Today's It-girl pairs ripped, skintight acid-wash jeans with shrunken, cleavage-baring T-shirts. She rocks layers of gold necklaces, paints her lips glossy, fire-engine red, and her fingernails are long and loud.
But don't think this is just an ode to all things old-school. She's taken it way beyond her mother's vintage B-girl look: Her trucker hat is studded. Her Velcro sneakers are vintage Air Jordans, shiny Maison Martin Margielas, or über-high-fashion Isabel Marants.
And instead of rocking an asymmetrical cut, today's hip-hop fashionista prefers a 30-inch weave fashioned from top-quality Remy hair. It's all very Rihanna, Teyana Taylor, and Jessie J.
"This is how all the girls are dressing now," said Saniyyah Dodson, a stylist for Philly rapper Meek Mill. "It's very sexy. But it's much more casual. We like to call it tomboy chic."
The rest of the world might be dressing up with clean silhouettes, peplums, and pencil skirts, but the divas of hip-hop are back to taking it easy in a tough and sexy way.
Perhaps it's the Kim Kardashian effect: Her recent switch from curve-hugging minis to cutoff shorts, baseball hats, and throwback sneakers is proof she's been influenced by boyfriend Kanye West. On some occasions they've been spotted wearing his-and-her getups.
Even Beyoncé, of Freakum Dress fame, is wearing lower heels and ripped jeans. This month at the Parkway's Made in America concert, she was spotted dressed down in a Brooklyn T-shirt with layers of gold chains sparkling, lips a pouty red.
So it makes sense that today's urban chica has morphed into a woman who mixes high-end labels with a bit of do-it-yourself shine.
"But that doesn't mean she won't break out her heels and her skinny dress if she has to," said Carmena Ayo- Davies, a publicist for many of the Eagles wives and girlfriends. "We do it all the time; we are just switching it up now."
"The look is more laid- back," agreed Sadé Gary, owner of Philly-based online boutique denim line BoogaSuga, which features vintage jeans that she expertly rips. She sells about 15 to 20 pairs a week for about $60 apiece.
"Guys want women to have swag, but not be so dressed up. They want a woman that's sexy, but easygoing. More laid-back. Everything comes full circle."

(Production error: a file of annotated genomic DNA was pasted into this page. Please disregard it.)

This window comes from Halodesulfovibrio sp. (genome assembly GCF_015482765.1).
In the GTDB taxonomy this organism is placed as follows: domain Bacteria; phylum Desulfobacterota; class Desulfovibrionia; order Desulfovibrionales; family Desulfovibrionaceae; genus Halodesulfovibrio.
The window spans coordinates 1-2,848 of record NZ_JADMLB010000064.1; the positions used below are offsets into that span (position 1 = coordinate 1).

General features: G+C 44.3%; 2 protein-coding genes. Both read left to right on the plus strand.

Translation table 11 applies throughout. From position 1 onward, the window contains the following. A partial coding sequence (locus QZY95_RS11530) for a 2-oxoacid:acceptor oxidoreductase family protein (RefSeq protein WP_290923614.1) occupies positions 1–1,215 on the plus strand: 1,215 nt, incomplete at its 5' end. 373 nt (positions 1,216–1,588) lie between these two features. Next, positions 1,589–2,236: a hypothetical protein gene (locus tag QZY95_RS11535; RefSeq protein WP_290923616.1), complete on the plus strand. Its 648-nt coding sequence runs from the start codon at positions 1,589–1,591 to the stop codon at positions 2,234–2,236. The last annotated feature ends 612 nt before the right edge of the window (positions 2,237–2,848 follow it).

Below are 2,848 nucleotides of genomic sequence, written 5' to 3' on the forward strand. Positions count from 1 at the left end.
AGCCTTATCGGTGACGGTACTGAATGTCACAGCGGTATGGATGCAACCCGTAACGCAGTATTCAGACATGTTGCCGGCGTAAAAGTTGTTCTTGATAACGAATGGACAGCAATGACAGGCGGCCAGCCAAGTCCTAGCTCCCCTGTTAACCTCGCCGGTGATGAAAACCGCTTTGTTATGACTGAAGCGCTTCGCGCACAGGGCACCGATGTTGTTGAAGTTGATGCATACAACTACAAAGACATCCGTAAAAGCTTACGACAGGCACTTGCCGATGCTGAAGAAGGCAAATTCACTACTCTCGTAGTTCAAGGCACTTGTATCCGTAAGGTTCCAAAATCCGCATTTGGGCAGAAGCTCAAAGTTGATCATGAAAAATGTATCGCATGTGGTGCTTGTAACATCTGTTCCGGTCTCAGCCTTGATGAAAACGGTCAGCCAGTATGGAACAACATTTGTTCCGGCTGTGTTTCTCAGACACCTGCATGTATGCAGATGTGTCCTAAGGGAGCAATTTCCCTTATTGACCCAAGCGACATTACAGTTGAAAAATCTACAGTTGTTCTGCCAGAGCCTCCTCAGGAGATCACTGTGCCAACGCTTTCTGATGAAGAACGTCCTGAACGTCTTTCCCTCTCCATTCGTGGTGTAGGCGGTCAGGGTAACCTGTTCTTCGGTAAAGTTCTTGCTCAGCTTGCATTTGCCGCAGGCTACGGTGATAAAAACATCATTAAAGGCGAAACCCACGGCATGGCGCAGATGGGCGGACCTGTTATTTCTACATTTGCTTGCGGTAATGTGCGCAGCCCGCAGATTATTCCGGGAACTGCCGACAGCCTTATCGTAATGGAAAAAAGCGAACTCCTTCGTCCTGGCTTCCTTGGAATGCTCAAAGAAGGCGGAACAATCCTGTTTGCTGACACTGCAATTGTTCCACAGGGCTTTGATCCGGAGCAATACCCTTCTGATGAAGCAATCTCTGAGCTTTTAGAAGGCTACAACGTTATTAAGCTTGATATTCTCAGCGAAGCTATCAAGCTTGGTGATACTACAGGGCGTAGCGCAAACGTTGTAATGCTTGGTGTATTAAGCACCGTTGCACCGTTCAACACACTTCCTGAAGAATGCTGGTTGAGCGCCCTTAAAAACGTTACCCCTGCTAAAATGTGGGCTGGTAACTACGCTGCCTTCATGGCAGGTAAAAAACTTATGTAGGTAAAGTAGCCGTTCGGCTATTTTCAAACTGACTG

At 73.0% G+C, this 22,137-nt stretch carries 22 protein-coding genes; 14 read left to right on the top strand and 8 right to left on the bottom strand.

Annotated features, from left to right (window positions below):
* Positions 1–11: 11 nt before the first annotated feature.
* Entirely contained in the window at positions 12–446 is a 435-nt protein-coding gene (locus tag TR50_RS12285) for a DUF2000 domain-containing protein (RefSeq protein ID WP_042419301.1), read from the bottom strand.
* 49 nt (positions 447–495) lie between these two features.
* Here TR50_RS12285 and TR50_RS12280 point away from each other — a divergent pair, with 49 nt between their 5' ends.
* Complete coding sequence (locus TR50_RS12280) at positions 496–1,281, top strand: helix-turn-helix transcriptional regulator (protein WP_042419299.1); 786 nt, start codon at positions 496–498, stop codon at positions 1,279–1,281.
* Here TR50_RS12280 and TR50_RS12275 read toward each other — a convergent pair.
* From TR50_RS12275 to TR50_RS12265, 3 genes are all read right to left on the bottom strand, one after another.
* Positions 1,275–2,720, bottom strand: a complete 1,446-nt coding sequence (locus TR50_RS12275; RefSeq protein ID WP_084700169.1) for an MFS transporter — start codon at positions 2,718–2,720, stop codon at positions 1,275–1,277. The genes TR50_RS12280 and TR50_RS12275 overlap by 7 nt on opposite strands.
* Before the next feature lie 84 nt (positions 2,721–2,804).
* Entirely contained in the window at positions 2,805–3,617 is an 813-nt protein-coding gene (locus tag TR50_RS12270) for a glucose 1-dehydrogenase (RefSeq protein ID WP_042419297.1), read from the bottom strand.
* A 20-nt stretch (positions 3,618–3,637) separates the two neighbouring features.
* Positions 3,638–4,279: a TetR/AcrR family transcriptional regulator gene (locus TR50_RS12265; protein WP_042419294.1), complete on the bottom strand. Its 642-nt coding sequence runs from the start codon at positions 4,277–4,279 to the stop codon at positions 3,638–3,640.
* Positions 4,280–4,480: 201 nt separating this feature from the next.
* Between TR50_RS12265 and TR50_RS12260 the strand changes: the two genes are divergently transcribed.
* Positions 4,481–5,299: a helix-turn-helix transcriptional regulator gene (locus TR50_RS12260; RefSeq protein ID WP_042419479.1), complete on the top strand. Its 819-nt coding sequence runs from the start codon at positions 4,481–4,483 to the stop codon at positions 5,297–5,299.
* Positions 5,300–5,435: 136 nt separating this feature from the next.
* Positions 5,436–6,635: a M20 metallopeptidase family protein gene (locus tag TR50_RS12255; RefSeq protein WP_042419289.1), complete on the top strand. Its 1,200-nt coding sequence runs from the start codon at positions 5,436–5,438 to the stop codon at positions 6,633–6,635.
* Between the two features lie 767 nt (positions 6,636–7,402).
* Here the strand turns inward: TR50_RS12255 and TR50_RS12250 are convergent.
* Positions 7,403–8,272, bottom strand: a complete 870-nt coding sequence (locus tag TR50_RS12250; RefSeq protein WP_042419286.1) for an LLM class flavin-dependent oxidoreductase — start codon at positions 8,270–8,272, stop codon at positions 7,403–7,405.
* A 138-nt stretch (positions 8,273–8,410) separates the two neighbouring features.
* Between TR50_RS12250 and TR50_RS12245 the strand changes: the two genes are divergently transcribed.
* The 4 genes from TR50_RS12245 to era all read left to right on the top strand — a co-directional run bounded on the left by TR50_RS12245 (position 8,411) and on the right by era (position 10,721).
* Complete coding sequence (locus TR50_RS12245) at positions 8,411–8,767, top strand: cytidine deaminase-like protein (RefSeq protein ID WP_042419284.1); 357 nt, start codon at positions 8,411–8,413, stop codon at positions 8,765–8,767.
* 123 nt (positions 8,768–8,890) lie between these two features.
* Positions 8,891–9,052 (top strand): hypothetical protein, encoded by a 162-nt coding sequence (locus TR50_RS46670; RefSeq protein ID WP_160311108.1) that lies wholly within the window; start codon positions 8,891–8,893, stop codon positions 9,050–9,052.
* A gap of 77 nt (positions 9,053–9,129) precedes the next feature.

Doesn't it though?
Today's distressed jeans are just like the ones Salt-N-Pepa wore in the 1988 "Shake Your Thang" video. That's when B-girls - the female counterpart to what was then an all-male hip-hop world - took their fashion cues from LL Cool J's "Around the Way Girl," which was all about a laid-back, no-fuss, no-muss fashion look.
"Girls were tomboy chic then because those were their only options," explained Elena Romero, author of Free Stylin': How Hip Hop Changed the Fashion Industry. "We were wearing baggy clothes because brands like Cross Colours hadn't discovered the women's market yet."
Eventually rap-based fashion labels like Russell Simmons' Phat Pharm would expand to include Kimora Lee Simmons' Baby Phat. Artists like Foxy Brown and Lil' Kim would start glamming up hip-hop. Versace, anyone?
By the late 1990s the clothes were tighter. The hair was longer, and faker, and it became harder to distinguish lady MCs or R&B singers from the scantily clad backup video dancers.
Fast-forward 15 years, and hip-hop, now experiencing middle age, has seen its women through ultra-baggy Adidas suits to blingy Juicy Couture sweats - and jeweled thong sandals.
Hip-hop is also embracing skateboarders, who come in all nationalities and states of grunge.
So after about a decade or so of women being steeped in sexiness, they found a way to blend dressed-down roots with today's flashiness, and women of all races, cultures, and nationalities are gravitating toward the look.
"I just love being extra," said Shakeya Miles, who hot- glues gems on trucker hats she named Junk Hats for her company, called Eye Roc Art. She sells the hats for about $100 a piece. "Everything is so pretty now, we just want to express ourselves and be comfortable."
Mirror, Mirror: TOMBOY CHIC
This millennial look is all about accessorizing. Take your basic old-school B-girl elements and add a little glam for this rebirth of hip-hop slick.
Junk Hat. This trucker hat gets a dose of bling, courtesy of Shakeya Miles' Eye Roc Art. Hats range from $100 to $150 and are available at It's So U, 5501 Beaumont St., 215-768-0464.
Denim. The shirt, $30, and jeans, $60, come from Sadé Gary's BoogaSuga, available at www.boogasuga.bigcartel.com.
Tank: Try a white tank top or any graphic, girly, fitted T-shirt.
Sneakers. High-tops are the sneakers of choice. These are 77 Retro Air Jordans, but Isabel Marants or shiny
Maison Martin Margielas are acceptable, too. Jewelry. Gold chains are back. But this gold, faux or real, isn't the thick ropes popularized in the 1980s. These pieces come from South Philadelphia's Pnk Elephant, 504 South St.
Contact fashion writer Elizabeth Wellington at 215-854-2704 or firstname.lastname@example.org, or follow on Twitter @ewellingtonphl.